One of the best examples of Doug Collins's altruism came when he was playing for the Sixers during the 1977--78 season: He relinquished his starting spot in the NBA All-Star Game to retiring Celtics legend John Havlicek. For Collins to give up that type of spotlight to a rival Celtics player showed a great amount of class and dedication to the spirit of good sportsmanship.
John Molori, Methuen, Mass.
Thank you for your article on Collins and what he has done for the 76ers (Sixer Fixer, April 11). After years of watching Philadelphia struggle, I now actually enjoy watching the team on the court. My favorite part of the game is when the buzzer sounds and Collins embraces his players. The care he has for these guys is clearly evident, in both victory and defeat.
Chris Zirpoli, Riverside, N.J.
May 1, 2011
Collins was a great basketball player, and he's a tremendous coach today. However, for me he set the gold standard in his career at the microphone. He was by far the best color commentator I've heard in any sport. When he was analyzing a game, I often found myself following what he was saying more closely than the action on the court.
Peter Anderson Willow Park, Texas
The Great DH Debate
From the moment the designated hitter rule (Going, Going ... Gone?, April 11) went into effect in 1973, I have always thought it was an abomination. Now that we know that even the players who are assigned to DH don't like it, it's time to drive a stake through this folly forever. Let's go back to the roots of baseball, when managers actually had to use some strategy and pitchers had to play on both sides of the plate.
Robert Forman, New York City
Aside from the fact that it allows aging and immobile power hitters to continue their careers, the true value of the designated hitter is that it eliminates baseball's worst moment at the plate: watching pitchers swing the bat.
Scott Keeney, Albany, Ore.
While I enjoyed your article on the potential demise of the designated hitter, I have to question your statistical analysis of players who went from batting and playing in the field to strictly being a DH. Your premise is that players hit better and have higher numbers when they both hit and play defense. The problem is that most of the players cited (Vladimir Guerrero, Johnny Damon, Jim Thome, etc.) moved to the DH role in the latter part of their careers. I think age and the resulting decrease in bat speed and reflexes are the determining factors here, not the switch to DH.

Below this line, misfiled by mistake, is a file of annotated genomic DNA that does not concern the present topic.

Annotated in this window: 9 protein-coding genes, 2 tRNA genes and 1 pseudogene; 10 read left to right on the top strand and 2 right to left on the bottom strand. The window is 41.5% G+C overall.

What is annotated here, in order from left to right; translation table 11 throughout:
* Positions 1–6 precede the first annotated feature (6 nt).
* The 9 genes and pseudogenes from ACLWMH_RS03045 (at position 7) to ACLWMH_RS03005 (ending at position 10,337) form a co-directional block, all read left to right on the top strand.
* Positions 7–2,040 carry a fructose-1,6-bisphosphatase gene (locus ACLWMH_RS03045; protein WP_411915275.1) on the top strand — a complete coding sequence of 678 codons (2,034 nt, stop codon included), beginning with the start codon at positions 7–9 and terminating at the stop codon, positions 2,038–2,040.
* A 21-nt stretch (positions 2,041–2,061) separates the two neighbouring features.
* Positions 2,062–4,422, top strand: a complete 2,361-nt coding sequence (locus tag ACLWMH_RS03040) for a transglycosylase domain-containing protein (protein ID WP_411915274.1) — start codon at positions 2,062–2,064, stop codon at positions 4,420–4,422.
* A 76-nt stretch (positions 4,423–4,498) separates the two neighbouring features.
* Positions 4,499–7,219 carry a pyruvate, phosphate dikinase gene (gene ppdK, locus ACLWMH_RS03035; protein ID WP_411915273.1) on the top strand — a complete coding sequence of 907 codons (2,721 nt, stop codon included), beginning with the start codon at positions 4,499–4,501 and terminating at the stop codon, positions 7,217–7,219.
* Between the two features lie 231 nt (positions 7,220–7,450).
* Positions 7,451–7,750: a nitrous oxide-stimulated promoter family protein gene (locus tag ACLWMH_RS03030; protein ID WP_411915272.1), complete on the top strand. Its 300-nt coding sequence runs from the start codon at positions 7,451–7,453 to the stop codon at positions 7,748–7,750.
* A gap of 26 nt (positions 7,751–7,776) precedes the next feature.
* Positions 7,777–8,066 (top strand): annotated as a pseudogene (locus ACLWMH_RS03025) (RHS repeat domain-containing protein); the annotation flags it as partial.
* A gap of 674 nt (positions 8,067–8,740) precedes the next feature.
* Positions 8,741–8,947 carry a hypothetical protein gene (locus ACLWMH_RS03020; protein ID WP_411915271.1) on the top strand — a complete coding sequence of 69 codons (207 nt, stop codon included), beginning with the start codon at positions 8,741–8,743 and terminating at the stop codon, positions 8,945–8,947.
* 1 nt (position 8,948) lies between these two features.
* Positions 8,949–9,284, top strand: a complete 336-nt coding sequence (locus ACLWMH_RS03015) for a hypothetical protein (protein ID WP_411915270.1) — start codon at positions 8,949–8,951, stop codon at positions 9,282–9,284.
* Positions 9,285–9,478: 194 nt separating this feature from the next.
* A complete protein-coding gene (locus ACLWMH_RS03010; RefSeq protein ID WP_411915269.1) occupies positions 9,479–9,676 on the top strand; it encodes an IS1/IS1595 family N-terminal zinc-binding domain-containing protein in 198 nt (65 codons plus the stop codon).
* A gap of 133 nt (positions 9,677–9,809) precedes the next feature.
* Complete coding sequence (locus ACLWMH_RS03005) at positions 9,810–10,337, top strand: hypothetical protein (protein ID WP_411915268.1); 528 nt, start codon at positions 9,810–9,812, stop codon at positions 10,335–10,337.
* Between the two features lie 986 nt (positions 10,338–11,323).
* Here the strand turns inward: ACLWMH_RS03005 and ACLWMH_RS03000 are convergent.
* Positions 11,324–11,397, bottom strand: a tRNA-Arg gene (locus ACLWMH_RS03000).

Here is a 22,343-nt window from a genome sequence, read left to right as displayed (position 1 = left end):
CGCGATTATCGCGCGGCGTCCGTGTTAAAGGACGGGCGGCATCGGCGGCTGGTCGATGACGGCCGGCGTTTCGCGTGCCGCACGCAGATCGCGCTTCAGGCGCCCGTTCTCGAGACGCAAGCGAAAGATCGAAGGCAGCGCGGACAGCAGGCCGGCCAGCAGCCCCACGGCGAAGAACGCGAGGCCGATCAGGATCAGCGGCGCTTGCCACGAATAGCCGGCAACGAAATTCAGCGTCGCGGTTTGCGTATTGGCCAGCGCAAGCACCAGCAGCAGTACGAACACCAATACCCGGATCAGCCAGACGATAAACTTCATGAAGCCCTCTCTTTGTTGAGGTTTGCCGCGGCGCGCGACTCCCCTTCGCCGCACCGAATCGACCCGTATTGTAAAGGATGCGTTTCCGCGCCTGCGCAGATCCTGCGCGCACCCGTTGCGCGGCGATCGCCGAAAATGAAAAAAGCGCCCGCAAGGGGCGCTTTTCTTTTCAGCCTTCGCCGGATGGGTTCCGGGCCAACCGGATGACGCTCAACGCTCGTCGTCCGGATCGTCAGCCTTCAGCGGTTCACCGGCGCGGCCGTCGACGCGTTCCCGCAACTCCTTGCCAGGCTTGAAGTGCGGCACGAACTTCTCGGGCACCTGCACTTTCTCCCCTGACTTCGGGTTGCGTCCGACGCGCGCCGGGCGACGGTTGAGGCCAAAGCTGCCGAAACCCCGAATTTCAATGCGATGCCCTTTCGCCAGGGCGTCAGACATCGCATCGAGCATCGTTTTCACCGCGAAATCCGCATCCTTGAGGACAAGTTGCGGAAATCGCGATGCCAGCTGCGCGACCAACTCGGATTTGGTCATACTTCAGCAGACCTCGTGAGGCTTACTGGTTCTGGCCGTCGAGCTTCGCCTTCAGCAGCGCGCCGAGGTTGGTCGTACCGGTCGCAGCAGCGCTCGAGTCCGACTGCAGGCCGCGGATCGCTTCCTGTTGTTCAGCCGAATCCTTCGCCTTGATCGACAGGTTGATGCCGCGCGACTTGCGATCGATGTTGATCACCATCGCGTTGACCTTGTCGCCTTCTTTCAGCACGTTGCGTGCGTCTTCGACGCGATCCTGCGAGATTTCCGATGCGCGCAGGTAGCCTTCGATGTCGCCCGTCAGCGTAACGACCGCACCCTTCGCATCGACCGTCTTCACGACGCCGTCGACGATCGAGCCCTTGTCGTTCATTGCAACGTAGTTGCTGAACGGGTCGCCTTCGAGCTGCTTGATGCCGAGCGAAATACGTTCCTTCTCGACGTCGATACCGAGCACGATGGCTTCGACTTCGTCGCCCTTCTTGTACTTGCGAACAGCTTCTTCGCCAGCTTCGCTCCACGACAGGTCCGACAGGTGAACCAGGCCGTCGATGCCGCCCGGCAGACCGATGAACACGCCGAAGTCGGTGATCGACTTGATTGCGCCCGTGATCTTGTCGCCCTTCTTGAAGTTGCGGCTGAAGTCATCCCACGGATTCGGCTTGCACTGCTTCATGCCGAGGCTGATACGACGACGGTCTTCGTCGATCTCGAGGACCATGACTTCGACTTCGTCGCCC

Rob Toeppner, Erin, Ont.
Kudos to Tim Layden for his great article on the NCAA men's basketball final (UConn's Drive to Survive, April 11). I appreciated that Layden did not dwell on the poor shooting by both teams, as most analysts and announcers did after the game. Rather, he outlined UConn's phenomenal defense, which played a huge factor in why Butler couldn't make a shot. Jim Calhoun was able to convince his young Huskies that they would need to match Butler's own nonstop, aggressive defense if they had any shot at a victory, and it worked. I hope we'll see a return to this type of dedication to defense that coach John Wooden made instrumental to college basketball.
Ronald R. Besel, Indianapolis
No doubt, Kemba Walker is an amazing talent and a great leader on the court. His dedication and hard work to ensure that he graduates in three years are commendable. However, what I find troubling is Walker's admission that a book he recently finished was the first one he ever read cover to cover. This is a sad testimony to the level of education that universities with high-profile athletic programs such as UConn provide. Its 31% graduation rate for their men's basketball team is a disgrace.
Steve Gerber, South Bend, Ind.
University of Greed
I always enjoy Phil Taylor's columns, but his recent How Low Can You Go (POINT AFTER, April 11) was especially good. The pressure to win in big-time college sports is understandable; however, I find it tragic how much unethical and illegal activity is overlooked by the NCAA just so it can continue to pull in large sums of money. Thanks for taking a topic that is disheartening for true sports fans and addressing the issue with some humor.
Dick Weatherford Fort Mill, S.C.
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